Prospero Productions navigates its way through the pandemic

21 May, 2020 by Don Groves

‘Outback Opal Hunters’ (Photo credit: Prospero Productions).

Prospero Productions has responded nimbly and creatively to the coronavirus pandemic with the Discovery commissions Outback Truckers and Outback Opal Hunters.

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The Perth-based factual production house headed by Julia Redwood and Ed Punchard had almost finished filming the eighth series of Outback Truckers when travel restrictions were imposed in March.

To carry out the six shoots remaining, they had two-person crews “tag-teaming,” one following the truckers in Western Australia, the other taking over when they crossed into the Northern Territory.

“It was very difficult and we had to think outside the box,” Redwood told Screen Producers Australia CEO Matt Deaner in a webinar on Wednesday.

“Nothing stops a producer when you are in production. One trucker who was in the vulnerable group did not want the director in the cab so we Go-Pro’d him, gave him an earpiece and he virtually directed himself.”

On season four of Outback Opal Hunters, two-person crews started filming in April in Coober Pedy, Lightning Ridge, Opalton and White Cliffs. The interstate crews had to self-isolate for two weeks in towns such as Dubbo and were tested for the virus before they went to the locations.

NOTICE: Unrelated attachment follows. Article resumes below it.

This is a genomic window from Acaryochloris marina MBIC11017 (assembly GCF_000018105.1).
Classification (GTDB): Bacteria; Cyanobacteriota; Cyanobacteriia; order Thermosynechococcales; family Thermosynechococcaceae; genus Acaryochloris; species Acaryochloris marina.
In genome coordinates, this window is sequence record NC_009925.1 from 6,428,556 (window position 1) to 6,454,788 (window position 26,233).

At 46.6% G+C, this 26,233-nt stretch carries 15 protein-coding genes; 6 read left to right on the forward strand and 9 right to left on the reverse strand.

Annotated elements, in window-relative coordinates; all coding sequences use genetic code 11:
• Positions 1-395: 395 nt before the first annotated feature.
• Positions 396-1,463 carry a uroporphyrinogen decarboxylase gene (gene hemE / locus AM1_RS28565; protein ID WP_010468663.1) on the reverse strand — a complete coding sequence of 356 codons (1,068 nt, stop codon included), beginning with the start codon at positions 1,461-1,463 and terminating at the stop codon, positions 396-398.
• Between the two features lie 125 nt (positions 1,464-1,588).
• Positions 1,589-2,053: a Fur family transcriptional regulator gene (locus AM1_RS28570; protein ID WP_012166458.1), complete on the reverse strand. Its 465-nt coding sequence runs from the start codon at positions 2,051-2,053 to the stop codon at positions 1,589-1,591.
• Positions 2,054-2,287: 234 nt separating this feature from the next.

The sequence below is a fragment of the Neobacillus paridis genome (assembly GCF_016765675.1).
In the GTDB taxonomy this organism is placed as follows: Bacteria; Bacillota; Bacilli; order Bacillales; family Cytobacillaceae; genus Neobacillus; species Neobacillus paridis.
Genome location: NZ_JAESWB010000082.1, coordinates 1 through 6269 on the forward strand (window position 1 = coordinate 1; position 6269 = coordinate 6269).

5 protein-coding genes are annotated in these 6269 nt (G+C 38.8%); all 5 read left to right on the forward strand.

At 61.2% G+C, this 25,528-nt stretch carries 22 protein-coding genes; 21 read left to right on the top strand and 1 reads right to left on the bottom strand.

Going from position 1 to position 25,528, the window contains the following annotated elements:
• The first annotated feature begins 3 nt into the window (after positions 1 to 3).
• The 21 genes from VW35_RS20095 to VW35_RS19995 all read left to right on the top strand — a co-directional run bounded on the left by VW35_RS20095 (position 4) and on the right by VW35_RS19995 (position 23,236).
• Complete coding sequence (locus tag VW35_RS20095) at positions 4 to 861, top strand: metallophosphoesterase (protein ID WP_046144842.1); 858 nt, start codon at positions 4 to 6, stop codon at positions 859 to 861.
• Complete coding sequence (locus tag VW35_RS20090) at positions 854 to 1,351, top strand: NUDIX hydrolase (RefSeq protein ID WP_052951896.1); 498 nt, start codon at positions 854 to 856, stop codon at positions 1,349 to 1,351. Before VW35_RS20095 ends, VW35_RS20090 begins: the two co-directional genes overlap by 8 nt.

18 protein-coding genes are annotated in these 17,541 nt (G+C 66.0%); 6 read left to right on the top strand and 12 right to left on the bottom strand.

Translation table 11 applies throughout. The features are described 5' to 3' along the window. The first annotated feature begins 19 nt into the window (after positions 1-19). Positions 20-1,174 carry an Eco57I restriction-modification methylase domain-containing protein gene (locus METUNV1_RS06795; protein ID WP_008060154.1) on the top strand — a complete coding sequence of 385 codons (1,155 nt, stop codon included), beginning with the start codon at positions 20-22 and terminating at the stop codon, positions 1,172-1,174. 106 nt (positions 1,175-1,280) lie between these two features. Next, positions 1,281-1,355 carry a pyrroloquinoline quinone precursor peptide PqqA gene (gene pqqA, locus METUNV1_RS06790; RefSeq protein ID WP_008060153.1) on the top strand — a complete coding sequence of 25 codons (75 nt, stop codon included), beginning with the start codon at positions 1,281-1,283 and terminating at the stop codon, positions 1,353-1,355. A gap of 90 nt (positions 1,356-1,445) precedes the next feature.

Redwood said production budgets had to increase to cover higher costs including hotel accommodation, but Discovery had been very understanding and supportive.

The producer sees a great opportunity for Australian factual filmmakers during the pandemic to make content for broadcasters worldwide.

Asked about the current attitude of networks towards commissioning, she said: “We are still in a transition period where broadcasters are working out their world and what they need.

“They are contracting because of costs and looking at acquisitions and they’re not quite sure what audiences want yet until COVID-19 pans out.”

Deaner observed that as documentary and children’s animation production has continued, there was no justification for the Federal Government to suspend the sub-quotas on their genres.

The producer said she favours option three of the Screen Australia/ACMA options paper.

That model would see all commercial content service providers including subscription services invest a percentage of revenue into new Australian content and the Producer, Location and PDV offsets harmonised at a single rate across all platforms

She isn’t sure how the mooted Australian Production Fund would be structured but argued against establishing another bureaucracy.

 

 

 

 

 

 

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